People with disabilities are usually among the poorest in the developing world. Yet they are often ignored by development organisations. These organisations are usually not aware of the capabilities of persons with disabilities and often don’t know how to adapt their activities so disabled people can participate.
This analysis aims to support development stakeholders in understanding CBR as a strategy for disability inclusive development in line with the Convention and to strengthen CBR programmes.
Over the last three decades, there has been considerable change in the understanding and practice of Community Based Rehabilitation (CBR), with the recognition that persons with disabilities have the same rights, and need access to the same services and opportunities, as others in their communities. CBR today is understood as a strategy to ensure inclusion, rights and equal opportunities for persons with disabilities. CBR practice has changed from a medical orientated, often single sector (e.g. health or education), service delivery approach, to a comprehensive, multi-sectoral, rights-based one.
This guide seeks to address two important questions facing all eye care personnel, namely:
How to make eye care services accessible and inclusive for people with disabilities. And:
How to assist people with permanent vision loss whose sight cannot be restored.
Lessons learned from disability mainstreaming: In April 2013 an internal evaluation took place on the disability mainstreaming process within the FSUP Gaibandha project. This report reflects the lessons that we have learned about disability mainstreaming so far.
This report is the final in a series of four by PwC, commissioned by The Fred Hollows Foundation and other key NGOs across the eye care sector. The series addresses the costs and benefits of VISION 2020 - the global initiative for the elimination of avoidable blindness, a joint program of the World Health Organisation and the International Agency for the Prevention of Blindness. This report synthesises the key findings of the previous three reports in the series.
Impact evaluation findings and lessons learned: Universal access to refractive services within the national health system in Uganda.
Impact evaluation findings and lessons learned: Inclusive Tanzania Network Access to education and political participation of persons with disabilities.
Impact evaluation findings and lessons learned: Inclusion Works! Including Persons with Disabilities in a Food Security Project in Bangladesh.
Towards an Inclusive learning environment for students with disabilities developing architectural design guidelines for accessible educational facilities.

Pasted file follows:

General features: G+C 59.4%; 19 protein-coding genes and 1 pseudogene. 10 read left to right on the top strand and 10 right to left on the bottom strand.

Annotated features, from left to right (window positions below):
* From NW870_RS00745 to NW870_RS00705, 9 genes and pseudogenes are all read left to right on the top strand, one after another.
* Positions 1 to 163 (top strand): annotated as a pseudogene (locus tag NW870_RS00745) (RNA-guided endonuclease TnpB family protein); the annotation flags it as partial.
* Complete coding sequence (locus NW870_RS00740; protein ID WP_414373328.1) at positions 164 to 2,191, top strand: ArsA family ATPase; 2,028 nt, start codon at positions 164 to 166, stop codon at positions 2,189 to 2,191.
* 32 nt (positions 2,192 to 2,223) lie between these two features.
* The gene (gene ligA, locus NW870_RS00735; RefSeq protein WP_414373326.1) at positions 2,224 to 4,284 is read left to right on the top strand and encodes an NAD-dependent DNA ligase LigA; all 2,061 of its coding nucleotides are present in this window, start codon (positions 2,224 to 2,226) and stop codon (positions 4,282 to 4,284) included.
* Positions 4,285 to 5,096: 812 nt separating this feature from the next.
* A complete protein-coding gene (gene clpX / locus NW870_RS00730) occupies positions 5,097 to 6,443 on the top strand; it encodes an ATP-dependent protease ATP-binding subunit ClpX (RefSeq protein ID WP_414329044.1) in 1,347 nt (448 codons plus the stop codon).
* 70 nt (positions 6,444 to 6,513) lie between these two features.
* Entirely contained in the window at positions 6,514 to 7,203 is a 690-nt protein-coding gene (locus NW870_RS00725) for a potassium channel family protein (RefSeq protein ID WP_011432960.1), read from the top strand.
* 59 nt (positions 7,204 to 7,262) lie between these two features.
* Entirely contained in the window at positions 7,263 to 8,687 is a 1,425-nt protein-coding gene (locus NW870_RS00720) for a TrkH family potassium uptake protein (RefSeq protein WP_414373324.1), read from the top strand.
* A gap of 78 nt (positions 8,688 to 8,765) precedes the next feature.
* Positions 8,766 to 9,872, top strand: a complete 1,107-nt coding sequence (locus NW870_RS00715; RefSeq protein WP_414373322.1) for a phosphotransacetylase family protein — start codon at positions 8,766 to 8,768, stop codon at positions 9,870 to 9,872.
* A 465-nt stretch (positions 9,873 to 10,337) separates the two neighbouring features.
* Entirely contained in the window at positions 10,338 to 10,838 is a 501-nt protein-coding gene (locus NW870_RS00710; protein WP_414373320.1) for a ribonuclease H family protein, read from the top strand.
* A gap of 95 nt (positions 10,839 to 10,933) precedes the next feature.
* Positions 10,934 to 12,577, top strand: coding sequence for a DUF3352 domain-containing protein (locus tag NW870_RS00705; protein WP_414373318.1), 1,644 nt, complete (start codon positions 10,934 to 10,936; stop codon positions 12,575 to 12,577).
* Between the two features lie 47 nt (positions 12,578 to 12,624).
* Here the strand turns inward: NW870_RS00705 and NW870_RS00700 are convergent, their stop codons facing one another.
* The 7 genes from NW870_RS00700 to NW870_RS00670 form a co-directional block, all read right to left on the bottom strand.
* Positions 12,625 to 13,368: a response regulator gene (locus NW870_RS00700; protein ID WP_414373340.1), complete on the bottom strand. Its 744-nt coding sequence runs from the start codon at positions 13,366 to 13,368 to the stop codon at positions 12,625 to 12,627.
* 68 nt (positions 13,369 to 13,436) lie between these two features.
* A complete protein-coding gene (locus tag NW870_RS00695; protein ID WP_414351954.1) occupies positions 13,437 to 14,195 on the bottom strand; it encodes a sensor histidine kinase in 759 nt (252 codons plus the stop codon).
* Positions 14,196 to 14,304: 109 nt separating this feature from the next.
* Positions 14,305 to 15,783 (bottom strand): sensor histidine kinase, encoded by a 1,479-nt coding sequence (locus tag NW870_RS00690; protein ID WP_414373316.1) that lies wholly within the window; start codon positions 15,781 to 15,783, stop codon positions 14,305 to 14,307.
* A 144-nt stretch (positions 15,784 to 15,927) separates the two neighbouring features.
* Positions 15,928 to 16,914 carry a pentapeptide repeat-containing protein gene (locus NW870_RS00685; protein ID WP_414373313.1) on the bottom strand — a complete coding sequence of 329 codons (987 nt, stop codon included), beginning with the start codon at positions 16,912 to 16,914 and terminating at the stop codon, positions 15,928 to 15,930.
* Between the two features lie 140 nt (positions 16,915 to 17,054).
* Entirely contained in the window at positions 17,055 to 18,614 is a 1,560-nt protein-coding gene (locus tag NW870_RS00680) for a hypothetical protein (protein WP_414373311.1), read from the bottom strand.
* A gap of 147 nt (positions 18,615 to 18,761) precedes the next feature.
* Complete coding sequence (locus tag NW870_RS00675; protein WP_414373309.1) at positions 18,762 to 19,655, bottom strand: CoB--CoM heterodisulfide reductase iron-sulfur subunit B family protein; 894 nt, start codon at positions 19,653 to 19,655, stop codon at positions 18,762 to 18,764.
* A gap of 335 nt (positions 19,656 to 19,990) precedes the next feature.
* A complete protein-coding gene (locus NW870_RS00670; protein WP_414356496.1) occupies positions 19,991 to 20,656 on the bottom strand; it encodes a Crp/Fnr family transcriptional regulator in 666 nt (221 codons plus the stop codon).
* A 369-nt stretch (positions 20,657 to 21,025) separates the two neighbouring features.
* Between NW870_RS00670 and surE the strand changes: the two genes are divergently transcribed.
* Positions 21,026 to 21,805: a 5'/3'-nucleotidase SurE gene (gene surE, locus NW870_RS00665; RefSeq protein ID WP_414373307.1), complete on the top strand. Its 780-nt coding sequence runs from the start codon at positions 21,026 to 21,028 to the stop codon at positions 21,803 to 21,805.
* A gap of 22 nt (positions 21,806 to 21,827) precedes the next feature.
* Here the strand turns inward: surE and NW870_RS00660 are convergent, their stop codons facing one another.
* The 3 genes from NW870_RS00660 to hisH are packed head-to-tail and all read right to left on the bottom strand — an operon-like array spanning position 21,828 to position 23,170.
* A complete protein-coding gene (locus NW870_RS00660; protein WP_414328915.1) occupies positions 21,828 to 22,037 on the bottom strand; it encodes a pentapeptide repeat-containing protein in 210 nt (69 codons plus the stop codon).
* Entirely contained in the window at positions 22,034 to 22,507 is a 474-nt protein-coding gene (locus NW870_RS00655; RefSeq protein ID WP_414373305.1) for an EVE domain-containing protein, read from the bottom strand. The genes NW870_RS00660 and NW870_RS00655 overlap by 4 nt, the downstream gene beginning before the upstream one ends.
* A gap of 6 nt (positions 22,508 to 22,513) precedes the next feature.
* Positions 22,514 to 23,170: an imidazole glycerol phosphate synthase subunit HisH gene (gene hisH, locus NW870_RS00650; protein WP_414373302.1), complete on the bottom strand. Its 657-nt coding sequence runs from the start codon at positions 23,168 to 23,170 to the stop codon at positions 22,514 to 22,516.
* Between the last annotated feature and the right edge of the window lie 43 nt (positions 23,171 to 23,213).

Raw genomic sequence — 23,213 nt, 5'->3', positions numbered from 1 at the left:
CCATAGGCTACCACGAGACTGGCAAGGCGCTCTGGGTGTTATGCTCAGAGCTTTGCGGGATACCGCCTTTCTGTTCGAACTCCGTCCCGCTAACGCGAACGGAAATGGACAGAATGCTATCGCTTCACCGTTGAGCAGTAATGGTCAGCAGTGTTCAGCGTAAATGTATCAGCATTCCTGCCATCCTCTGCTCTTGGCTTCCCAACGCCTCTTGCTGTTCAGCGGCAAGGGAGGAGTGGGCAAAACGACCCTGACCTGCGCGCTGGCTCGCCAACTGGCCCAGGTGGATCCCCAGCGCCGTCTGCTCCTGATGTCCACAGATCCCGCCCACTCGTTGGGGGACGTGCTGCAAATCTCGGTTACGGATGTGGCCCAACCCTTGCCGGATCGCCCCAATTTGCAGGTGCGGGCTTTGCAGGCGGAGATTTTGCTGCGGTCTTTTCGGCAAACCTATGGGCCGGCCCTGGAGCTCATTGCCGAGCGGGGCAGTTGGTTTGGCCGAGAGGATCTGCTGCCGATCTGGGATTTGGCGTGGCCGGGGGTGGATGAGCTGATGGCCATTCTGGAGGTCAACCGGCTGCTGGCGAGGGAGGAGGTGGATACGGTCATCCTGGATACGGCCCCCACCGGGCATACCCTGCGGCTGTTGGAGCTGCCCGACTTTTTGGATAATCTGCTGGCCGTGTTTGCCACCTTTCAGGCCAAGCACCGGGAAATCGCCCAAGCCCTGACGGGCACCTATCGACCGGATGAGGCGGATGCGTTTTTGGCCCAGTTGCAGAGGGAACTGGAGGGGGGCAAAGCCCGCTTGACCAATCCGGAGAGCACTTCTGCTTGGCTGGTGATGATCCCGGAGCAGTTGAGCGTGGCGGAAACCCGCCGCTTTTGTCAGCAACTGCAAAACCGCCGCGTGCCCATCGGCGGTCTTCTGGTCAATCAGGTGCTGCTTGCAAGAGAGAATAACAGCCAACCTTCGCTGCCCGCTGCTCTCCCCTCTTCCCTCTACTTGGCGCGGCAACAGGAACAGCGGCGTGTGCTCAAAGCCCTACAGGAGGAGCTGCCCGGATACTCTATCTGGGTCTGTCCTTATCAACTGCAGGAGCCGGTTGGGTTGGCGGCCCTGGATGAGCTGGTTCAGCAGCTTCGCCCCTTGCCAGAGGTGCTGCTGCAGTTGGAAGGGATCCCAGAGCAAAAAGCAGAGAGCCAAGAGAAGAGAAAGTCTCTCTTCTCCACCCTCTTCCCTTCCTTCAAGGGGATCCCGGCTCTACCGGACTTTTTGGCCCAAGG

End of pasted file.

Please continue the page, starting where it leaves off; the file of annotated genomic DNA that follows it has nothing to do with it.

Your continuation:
The National Hearing Project in Papua New Guinea tackles the marginalization and exclusion of children and youths with hearing impairments all over Papua New Guinea, reaching more than 100,000 children, young people and adults in 19 regions.
Humanitarian crises and natural disasters hit vulnerable groups hardest. Amongst these are persons with disabilities. They are at risk of staying behind because they are either hidden as a result of stigma or when they and their caregivers cannot cope with the situation. Natural disasters and conflicts lead to an increase of disabilities caused, among others, by injuries or the effects of malnutrition. LIGHT FOR THE WORLD, in cooperation with local partners, is committed to make sure that persons with disabilities are not forgotten in emergency work.
The LIGHT FOR THE WORLD Community Based Rehabilitation (CBR) Framework brought together 14 CBR projects in Ethiopia, Burkina Faso and Mozambique between 2009 and 2011 to share experiences and learning. Between them, the projects reached 20,991 beneficiaries. Although the Framework has now ended, the individual projects continue to implement CBR activities with support from LIGHT OF THE WORLD. This report reflects the experiences of the projects during this period and the lessons learned that can provide invaluable learning for other CBR projects. It also provides a useful record of the projects’ activities and outcomes, and enables future planning.
During humanitarian crises and natural disasters, persons in vulnerable circumstances are hit hardest. This includes persons with disabilities. According to a recent WHO World Report on Disability, 15% of the population worldwide live with a disability, 80% of them in developing countries. This means that more than 700 million persons are at a higher risk of not accessing humanitarian action because of discrimination, physical barriers or their relative invisibility to intervening organisations.
AMFIU in collaboration with NUDIPU have been implementing a microfinance and Disability Project since 2006 with support from Norwegian association of Disabled (NAD). the Project aims at increasing access to sustainable microfinance services for persons with disabilities (PWDs) in Uganda. Light for the World (LFTW) Netherlands and NAD financed this study aiming at unveiling the dynamics of organisational change – both the drivers of and obstacles to change - that have taken place within the MFIs/SACCOs in relation to disability inclusion, as well as the life changes experienced by persons with disabilities in accessing microfinance services.
Achieving education for all children in South Sudan.
Lessons learned on the inclusion of people with disabilities in a food security project for ultra poor women in Bangladesh.
Learnings from the ICO Task Force on uncorrected refractive errors and school eye health. An ICO learning paper.